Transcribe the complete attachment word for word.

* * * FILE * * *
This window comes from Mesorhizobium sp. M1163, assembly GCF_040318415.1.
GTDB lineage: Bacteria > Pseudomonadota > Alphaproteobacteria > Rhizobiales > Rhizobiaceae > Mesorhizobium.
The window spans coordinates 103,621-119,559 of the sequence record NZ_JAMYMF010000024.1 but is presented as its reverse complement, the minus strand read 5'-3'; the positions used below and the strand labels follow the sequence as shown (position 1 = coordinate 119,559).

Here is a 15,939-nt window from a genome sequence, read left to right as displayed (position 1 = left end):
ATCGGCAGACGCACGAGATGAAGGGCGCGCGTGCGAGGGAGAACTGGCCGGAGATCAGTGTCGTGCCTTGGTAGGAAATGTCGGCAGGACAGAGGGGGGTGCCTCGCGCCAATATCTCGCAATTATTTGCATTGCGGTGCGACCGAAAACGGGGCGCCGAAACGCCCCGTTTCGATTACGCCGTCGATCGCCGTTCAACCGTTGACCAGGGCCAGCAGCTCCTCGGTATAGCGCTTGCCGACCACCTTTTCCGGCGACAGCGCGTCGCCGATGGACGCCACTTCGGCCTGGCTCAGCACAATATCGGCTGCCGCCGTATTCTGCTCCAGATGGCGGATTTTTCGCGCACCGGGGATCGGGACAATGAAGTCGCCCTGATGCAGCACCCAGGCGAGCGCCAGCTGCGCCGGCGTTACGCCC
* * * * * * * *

This window comes from Mesorhizobium sp. M1163, assembly GCF_040318415.1.
GTDB lineage: Bacteria > Pseudomonadota > Alphaproteobacteria > Rhizobiales > Rhizobiaceae > Mesorhizobium.
The window spans coordinates 103,621-119,559 of the sequence record NZ_JAMYMF010000024.1 but is presented as its reverse complement, the minus strand read 5'-3'; the positions used below and the strand labels follow the sequence as shown (position 1 = coordinate 119,559).

Here is a 15,939-nt window from a genome sequence, read left to right as displayed (position 1 = left end):
ATCGGCAGACGCACGAGATGAAGGGCGCGCGTGCGAGGGAGAACTGGCCGGAGATCAGTGTCGTGCCTTGGTAGGAAATGTCGGCAGGACAGAGGGGGGTGCCTCGCGCCAATATCTCGCAATTATTTGCATTGCGGTGCGACCGAAAACGGGGCGCCGAAACGCCCCGTTTCGATTACGCCGTCGATCGCCGTTCAACCGTTGACCAGGGCCAGCAGCTCCTCGGTATAGCGCTTGCCGACCACCTTTTCCGGCGACAGCGCGTCGCCGATGGACGCCACTTCGGCCTGGCTCAGCACAATATCGGCTGCCGCCGTATTCTGCTCCAGATGGCGGATTTTTCGCGCACCGGGGATCGGGACAATGAAGTCGCCCTGATGCAGCACCCAGGCGAGCGCCAGCTGCGCCGGCGTTACGCCC